In Pittsburgh, housing is a matter of paradoxes: affordable housing advocates point to a shortage of units accessible to low-income renters while all around the city houses worth very little stand vacant. Mayor Bill Peduto wants to address both the dilapidated structures and the dearth of affordable housing in one initiative, using federal Section 8 funds to fix up vacant homes and provide mortgages to families that would otherwise be renting in a rising market.
Ah, fresh snowfall. It's magical, isn't it? The whole world is covered in white powder, drivers have to slow down (or stop driving entirely) and life stands still for a brief moment. If you live in a city, that moment is especially brief. Before you know it, the snow is packed down with footprints and tire tracks, and it turns gray and even black from the traffic.
Before this week, President of Seneca White Deer Dennis Money could be heard referring to the abundance of the animals at the Seneca Army Depot. He spoke of as many as two hundred of the rare deer in the area, not albino, just expressing a regressive white gene.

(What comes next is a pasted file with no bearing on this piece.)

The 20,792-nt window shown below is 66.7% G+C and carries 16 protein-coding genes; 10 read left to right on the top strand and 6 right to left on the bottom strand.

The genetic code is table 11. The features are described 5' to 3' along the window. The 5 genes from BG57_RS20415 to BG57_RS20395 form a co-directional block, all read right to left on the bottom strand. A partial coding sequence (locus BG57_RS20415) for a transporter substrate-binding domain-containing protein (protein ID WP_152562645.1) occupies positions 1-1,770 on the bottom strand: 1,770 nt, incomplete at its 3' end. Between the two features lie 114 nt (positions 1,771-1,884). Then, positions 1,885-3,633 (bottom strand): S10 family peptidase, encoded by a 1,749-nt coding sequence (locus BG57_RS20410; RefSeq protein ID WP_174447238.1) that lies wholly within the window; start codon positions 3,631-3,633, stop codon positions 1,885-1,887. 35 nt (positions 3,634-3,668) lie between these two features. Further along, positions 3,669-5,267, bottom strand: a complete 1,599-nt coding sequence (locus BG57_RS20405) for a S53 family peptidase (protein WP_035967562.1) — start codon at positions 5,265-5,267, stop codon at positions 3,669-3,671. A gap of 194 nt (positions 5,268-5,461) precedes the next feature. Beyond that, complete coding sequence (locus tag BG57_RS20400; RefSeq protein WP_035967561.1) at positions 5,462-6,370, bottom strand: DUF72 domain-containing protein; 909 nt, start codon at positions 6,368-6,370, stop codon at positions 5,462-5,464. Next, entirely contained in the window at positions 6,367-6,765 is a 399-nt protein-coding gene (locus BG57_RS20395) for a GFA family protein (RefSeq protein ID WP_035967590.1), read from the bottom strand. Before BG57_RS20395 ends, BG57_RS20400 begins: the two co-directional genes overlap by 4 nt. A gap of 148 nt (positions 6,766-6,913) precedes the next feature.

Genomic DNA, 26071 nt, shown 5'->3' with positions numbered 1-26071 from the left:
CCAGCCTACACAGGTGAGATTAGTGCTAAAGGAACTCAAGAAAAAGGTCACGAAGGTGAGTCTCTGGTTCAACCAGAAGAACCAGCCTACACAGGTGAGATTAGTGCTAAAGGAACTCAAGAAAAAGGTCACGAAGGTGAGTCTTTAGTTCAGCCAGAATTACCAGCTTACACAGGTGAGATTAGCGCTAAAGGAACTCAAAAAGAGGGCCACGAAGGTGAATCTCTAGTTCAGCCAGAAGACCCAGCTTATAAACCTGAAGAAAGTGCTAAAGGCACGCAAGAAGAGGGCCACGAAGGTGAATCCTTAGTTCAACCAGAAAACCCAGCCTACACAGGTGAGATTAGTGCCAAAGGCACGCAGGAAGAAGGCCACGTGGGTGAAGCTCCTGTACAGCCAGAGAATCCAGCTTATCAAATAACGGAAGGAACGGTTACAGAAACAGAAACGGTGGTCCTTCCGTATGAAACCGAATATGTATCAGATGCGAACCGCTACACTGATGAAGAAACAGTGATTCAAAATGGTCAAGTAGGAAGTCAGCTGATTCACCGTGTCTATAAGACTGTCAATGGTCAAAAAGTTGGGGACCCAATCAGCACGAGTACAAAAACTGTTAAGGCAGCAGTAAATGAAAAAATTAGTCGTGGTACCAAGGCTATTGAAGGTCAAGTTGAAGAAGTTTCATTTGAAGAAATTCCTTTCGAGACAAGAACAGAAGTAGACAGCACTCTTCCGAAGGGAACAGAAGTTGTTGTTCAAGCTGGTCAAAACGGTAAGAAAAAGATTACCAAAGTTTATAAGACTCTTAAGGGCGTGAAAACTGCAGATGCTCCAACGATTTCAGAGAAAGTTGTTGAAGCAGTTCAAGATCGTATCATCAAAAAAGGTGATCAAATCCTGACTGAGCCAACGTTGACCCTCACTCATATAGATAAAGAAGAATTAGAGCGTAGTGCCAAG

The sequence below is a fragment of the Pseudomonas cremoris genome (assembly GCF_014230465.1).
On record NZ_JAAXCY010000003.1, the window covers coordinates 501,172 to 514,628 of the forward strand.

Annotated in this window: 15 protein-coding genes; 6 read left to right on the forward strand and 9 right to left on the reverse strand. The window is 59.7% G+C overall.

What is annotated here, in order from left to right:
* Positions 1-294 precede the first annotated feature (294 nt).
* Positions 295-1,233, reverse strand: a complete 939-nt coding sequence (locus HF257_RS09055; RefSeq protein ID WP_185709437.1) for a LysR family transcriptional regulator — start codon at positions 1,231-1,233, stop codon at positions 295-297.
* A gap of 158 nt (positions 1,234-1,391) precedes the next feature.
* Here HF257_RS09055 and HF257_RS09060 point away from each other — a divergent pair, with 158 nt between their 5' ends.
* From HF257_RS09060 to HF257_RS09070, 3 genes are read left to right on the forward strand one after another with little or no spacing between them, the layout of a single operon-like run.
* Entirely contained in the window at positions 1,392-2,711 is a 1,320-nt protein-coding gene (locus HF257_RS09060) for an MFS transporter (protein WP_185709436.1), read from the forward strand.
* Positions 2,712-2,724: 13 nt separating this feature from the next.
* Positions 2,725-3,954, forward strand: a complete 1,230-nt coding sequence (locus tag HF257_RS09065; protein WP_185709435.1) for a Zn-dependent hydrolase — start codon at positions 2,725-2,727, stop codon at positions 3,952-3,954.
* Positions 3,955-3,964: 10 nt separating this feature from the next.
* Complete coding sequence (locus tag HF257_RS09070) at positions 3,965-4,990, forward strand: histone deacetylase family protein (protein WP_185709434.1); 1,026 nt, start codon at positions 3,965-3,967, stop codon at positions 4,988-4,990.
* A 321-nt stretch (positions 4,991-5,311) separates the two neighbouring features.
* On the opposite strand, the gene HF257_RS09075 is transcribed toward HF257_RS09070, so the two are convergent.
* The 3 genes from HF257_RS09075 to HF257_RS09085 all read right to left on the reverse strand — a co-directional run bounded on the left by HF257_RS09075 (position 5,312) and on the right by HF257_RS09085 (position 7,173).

Two years after state lawmakers voted to hike driver fees and let the gas tax increase to pay for roads and bridges, they're facing a shortfall in available money for construction projects. Trade groups say the top culprit is the diversion of dedicated transportation funds into the Pennsylvania State Police budget.
Landowners in Susquehanna County prepared for a last-minute confrontation with tree-felling crews who were expected to begin clearing forest on Friday to make way for the planned Constitution Pipeline to take natural gas from Pennsylvania’s Marcellus Shale into New York State.
Pennsylvanians may be fed up with the state budget impasse, but the people sitting at the negotiating table aren’t betraying any such disgust. Democratic Governor Tom Wolf is set to give his budget proposal next week for the upcoming fiscal year – even as the current year’s spending is the subject of tense talks with the GOP-led Legislature.
Regular gym goers know January is the worst. It's the time when all those people who usually don't show up crowd into classes and hog the equipment in an effort to meet those New Years resolutions.
Whether you're a gym rat or an occasional exerciser, you probably don't realize that though that personal trainer or group class leader has abs you'd pay big money for, they usually don't have an enviable salary. Laura Rice from Here & Now contributor Texas Standard takes a look at the economics.
After the binge of joy and bustle during the holidays, January and February can sometimes feel humdrum. But, Crystal Sarakas and Entertainment Editor for the Gannett papers Chris Kocher say, there's plenty of quirky and even surprising events happening this weekend to help us bounce back.